Homecoming – a decade of rescuing distressed patients and decongesting hospitals


While the challenges facing healthcare delivery, especially within Africa, are varied, one fundamental problem hospitals grapple with on a daily basis is the prolonged stay of patients after they have been discharged. Aside from increasing already-existing healthcare costs, this phenomenon causes overcrowding and increases the risk of morbidity among patients since they are more prone to get further illnesses.

The problem for the majority of these patients is raising the necessary funds to pay their medical bills, especially if they are the breadwinners of their families. In some very deprived communities, opinion leaders, including pastors, headteachers, and family heads, rely on the contributions of their constituents to provide support for hospitalised members of their community.

Hospitals across the country are forced to occasionally write-off these debts or have some flexible arrangements with families in order to make room for other people who need medical care. Individuals and organisations occasionally come to the rescue of these distressed patients, while some patients do the unimaginable by seneaking out of the hospital.

Through its Homecoming initiative, Vodafone Ghana has been consistent in helping the country address this challenge. For a decade now, the charity arm of the organisation, Vodafone Ghana Foundation, has gone to the aid of over 3,000 patients in various hospitals across the country.

Besides reuniting families, this remarkable initiative has given back hope to families and communities as patients have gone back to their livelihoods and are able to fend for their families, while some are now able to pursue their dreams. The joy of families who have been impacted by this initiative is met with tears of joy and usual euphoria in the entire community as patients return home.

One of the beneficiaries of this initiative is five-year-old Joseph Sackey, who was treated for severe burns. He spent eight weeks in the hospital because his family abandoned him in their efforts to raise the required funds. Joseph was reunited with his family in Weija, Accra in 2013.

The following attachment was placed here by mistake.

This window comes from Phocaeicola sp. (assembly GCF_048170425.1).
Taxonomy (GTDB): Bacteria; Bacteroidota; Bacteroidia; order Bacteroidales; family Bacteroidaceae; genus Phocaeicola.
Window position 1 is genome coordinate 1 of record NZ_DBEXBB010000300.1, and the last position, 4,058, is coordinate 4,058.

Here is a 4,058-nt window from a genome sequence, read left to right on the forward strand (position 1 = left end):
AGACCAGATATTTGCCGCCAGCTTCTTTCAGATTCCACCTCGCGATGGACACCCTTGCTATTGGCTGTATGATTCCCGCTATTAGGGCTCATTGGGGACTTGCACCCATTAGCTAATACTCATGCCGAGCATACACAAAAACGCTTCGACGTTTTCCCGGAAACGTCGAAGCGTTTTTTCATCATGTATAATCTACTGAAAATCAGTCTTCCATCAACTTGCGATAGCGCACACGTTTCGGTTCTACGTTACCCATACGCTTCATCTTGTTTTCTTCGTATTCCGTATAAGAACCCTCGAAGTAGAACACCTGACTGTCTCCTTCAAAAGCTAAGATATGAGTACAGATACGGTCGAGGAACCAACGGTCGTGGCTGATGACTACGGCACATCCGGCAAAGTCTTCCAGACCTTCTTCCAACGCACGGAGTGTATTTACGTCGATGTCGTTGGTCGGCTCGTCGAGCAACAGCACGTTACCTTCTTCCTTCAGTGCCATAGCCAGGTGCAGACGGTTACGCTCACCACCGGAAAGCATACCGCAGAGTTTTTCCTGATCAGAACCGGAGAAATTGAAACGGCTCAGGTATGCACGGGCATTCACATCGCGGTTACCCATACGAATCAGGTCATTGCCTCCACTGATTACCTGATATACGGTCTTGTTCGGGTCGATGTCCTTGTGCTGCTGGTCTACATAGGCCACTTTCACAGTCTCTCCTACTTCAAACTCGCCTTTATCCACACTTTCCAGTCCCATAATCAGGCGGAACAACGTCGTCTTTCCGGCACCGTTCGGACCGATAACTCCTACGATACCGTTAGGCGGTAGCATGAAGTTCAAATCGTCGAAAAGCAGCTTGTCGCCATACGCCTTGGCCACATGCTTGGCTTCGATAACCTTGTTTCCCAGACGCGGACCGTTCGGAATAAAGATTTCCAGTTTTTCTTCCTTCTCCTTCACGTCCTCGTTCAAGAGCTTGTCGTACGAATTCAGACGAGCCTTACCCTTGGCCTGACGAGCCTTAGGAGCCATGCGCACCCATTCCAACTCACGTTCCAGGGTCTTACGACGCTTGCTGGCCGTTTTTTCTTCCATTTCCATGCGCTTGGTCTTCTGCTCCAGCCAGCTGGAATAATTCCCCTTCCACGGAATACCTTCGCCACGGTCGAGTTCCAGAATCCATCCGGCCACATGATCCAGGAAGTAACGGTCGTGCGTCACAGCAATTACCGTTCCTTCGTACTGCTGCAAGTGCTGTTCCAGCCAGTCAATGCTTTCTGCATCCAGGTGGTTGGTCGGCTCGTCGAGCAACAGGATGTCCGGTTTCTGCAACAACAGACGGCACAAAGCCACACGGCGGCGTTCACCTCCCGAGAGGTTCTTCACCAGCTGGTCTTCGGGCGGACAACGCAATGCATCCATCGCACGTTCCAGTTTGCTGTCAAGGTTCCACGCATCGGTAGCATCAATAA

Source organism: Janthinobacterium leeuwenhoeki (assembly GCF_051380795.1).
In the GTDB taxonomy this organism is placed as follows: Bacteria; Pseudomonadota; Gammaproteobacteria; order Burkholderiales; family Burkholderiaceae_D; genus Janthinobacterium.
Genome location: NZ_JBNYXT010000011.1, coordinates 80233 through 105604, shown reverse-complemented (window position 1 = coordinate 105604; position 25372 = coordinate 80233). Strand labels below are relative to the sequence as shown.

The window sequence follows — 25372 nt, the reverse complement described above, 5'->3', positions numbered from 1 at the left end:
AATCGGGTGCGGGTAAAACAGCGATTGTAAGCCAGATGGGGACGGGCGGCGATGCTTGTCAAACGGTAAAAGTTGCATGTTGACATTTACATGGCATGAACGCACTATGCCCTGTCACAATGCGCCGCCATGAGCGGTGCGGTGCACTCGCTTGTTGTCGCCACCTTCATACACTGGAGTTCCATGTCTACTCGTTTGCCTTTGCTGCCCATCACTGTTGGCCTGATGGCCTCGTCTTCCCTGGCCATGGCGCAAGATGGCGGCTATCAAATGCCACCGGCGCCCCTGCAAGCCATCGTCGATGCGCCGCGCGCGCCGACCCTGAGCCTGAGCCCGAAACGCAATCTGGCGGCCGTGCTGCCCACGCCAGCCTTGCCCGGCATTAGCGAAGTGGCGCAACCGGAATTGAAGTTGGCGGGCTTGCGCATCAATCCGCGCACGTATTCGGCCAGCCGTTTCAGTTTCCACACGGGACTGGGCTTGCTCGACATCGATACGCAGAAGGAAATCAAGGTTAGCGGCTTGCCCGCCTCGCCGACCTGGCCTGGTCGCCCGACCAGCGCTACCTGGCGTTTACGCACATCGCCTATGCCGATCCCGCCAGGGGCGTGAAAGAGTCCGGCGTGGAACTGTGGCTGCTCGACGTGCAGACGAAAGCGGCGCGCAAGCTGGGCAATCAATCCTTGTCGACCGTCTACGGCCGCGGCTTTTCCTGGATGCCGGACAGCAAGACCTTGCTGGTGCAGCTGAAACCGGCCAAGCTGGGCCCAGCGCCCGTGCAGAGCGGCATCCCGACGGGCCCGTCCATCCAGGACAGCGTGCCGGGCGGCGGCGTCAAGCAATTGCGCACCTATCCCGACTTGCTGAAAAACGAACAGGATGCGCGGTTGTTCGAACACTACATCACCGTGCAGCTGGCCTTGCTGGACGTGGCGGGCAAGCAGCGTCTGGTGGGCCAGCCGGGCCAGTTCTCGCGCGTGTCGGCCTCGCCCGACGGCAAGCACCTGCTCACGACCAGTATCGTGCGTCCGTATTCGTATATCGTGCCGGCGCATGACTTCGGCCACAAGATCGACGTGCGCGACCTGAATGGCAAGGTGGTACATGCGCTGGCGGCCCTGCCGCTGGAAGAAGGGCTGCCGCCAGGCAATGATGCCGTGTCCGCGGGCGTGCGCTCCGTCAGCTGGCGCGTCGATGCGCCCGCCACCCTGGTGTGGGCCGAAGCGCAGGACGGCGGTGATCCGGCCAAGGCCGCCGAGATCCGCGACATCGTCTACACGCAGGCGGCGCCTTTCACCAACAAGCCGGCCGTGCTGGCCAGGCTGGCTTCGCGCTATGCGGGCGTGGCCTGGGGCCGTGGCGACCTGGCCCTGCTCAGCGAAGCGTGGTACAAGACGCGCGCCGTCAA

In 2018, Vodafone went to the aid of William Mehuadzo, a victim of the Nkonya and Alavanyo conflict. William, who is a farmer, was shot from behind while working on his farm one early morning. He became unconscious and was rushed to a nearby hospital and then transferred to Korle-Bu. He prolonged his stay like other patients because raising the said amount for his treatment was a challenge until the Vodafone Ghana Foundation came to his rescue.

The Vodafone Ghana Foundation continues to receive commendations from stakeholders within the healthcare delivery space.

The Director of Ghana Health Service, Dr Patrick Kuma-Aboagye, in a recent remark, said: “Through this initiative, Vodafone is changing lives, putting smiles on the faces of people and reuniting families. I believe this great gesture represents what the Vodafone Foundation evidently stands for, bringing relief and support to the vulnerable in our communities.”

Vodafone Homecoming’s contribution to decongesting hospitals during this pandemic cannot be overstated. In 2020 and 2021, Vodafone sent more than 700 patients home from hospitals in all sixteen regions of Ghana. This also helped slow the spread of the pandemic in a way.

In its efforts to find a lasting solution to this challenge, the Vodafone Ghana Foundation has registered and renewed cards for almost 1,000 beneficiaries on the National Health Insurance Scheme (NHIS) to enable them to continue to receive quality healthcare at a very reduced cost.

The Vodafone Ghana Foundation and Sustainability Lead, Amaris N.A. Perby said: “Vodafone Ghana Foundation is dedicated to improving livelihoods and communities throughout the country. Healthcare is one of our focal areas for the Foundation’s strategic orientation, and we will continue to champion this course with our various health initiatives.”

Many health institutions have benefitted from Vodafone’s benevolence. These include, Korle-Bu Teaching Hospital, 37 Military Hospital, Komfo Anokye Teaching Hospital, Kumasi South Regional Hospital, Sunyani Regional Hospital, Worawora Government Hospital, Jasikan District Hospital, Bibiani Government Hospital, Holy Family Hospital, Goaso Municipal Hospital,
St. Joseph Hospital, Nkwanta, Ledzokuku-Krowor Municipal Assembly (LEKMA), Shai Osudoku Hospitals, Eastern Regional Hospital, Cape Coast Teaching Hospital, Ho Teaching Hospital, and Effia Nkwanta Regional Hospital.

The 2022 edition of Vodafone Homecoming has just begun, and it has already reached out to patients in selected hospitals within the Northern Region.

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